Fox News host Tucker Carlson came under heavy fire from many Democrats and some Republicans last week for airing previously unseen footage of the Jan. 6 Capitol riot of 2021 that upset the carefully crafted narratives of what went down that day, but this is far from the first time that Carlson has been attacked by the Washington D.C. political establishment.
In a recent interview, Carlson recounted and shared more details behind a 2021 incident in which he alleged that he was spied on and intimidated by the federal National Security Agency while attempting to arrange an interview with Russian President Vladimir Putin, the Western Journal reported.
Recall that in late June 2021, Carlson informed his viewers that he had been informed by a "whistleblower" that he'd been spied on by the NSA and was warned that the agency intended to leak his communications with the intent of having him removed from the air -- an accusation that the NSA then seemingly denied in a carefully-worded statement.
Axios soon confirmed at that time through its sources that the NSA had learned of Carlson's efforts to arrange an interview with Russian President Putin and that the NSA statement, though it denied that Carlson had been specifically targeted and that it intended to have him removed from the air, did not deny that it had somehow come into possession of Carlson's communications.
Carlson's accusation was seemingly further confirmed even later by the cybersecurity website The Record, which reported that its own sources had revealed that Carlson's plans had likely been discussed by third-party individuals being surveilled by the NSA and that Carlson's identity had been "unmasked" by government authorities for some unknown reason, though most likely just to gain the full context of what the other individuals had discussed.
Fast-forward to last week, when Carlson shared more details about the incident during an interview with the hosts of the "Full Send Podcast."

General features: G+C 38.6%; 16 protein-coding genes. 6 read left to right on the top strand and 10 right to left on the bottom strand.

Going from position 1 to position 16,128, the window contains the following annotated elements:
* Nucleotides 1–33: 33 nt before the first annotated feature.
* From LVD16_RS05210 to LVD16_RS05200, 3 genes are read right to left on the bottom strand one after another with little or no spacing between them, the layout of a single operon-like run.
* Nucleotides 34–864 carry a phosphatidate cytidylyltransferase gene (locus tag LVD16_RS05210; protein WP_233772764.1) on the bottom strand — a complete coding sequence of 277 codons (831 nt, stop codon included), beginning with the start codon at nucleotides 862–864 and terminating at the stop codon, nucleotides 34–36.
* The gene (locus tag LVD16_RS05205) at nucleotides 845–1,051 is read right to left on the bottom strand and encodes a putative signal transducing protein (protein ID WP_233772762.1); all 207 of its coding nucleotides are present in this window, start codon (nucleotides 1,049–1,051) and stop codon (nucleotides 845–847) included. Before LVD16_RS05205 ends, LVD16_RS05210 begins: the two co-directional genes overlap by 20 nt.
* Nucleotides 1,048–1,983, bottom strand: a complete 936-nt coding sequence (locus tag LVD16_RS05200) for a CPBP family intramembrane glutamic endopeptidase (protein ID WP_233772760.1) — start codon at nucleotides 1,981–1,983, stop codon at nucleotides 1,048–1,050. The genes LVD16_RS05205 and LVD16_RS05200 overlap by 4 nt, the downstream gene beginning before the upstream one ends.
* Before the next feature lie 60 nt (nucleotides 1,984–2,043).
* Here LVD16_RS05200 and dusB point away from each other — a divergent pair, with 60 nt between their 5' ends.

The Fox News host revealed that he had been working on arranging an interview with Russian President Putin but stopped when he learned that the NSA had broken into his Signal account, which is purportedly a heavily-encrypted messaging app that is secured against government surveillance.
He went on to describe how a trusted high-level source in D.C. had quietly informed and warned him that the NSA was aware of his plans to interview Putin, even though he hadn't told anybody else about it aside from his producer, likely through intercepted messages sent to the intermediaries he was going through to arrange the meeting.
"And so immediately I was intimidated, I'm embarrassed to admit, but I was. I was completely freaked out by it," Carlson said. He went on to describe how he shared the news with a Republican senator and his viewers and how Congress began asking questions, at which point the NSA eventually admitted to Congress that, yes, it had spied upon and collected the communications of the Fox News host, albeit for an unspecified "good reason."
"If you have no privacy, you have no freedom. Freedom is predicated on privacy," Carlson concluded.
Tucker Carlson admits the NSA hacked into his Signal messages after he was planning a trip to Russia to interview Vladimir Putin.
Tucker, please don’t let the NSA intimidate you — we desperately need this interview! pic.twitter.com/siXVETMWGm
— Jackson Hinkle 🇺🇸 (@jacksonhinklle) March 10, 2023
Of course, Tucker Carlson's critics and haters will undoubtedly say that he deserved to be spied on and that the NSA was right to do it, especially with regard to his planned interview with Russian President Putin.
Yet, what is alleged to have happened to Carlson was a gross violation of his rights as a citizen and fundamental expectation of privacy as a human being, for which there must be some measure of accountability.
Unfortunately, that seems unlikely, given the fact that, as Carlson himself alluded to in that interview, both Democrats and Republicans, to a great extent, are part of the same corrupt political establishment and care not one bit for the trampled privacy and personal rights of anybody, much less a prominent media figure who is typically unafraid to publicly call out that same corrupt establishment.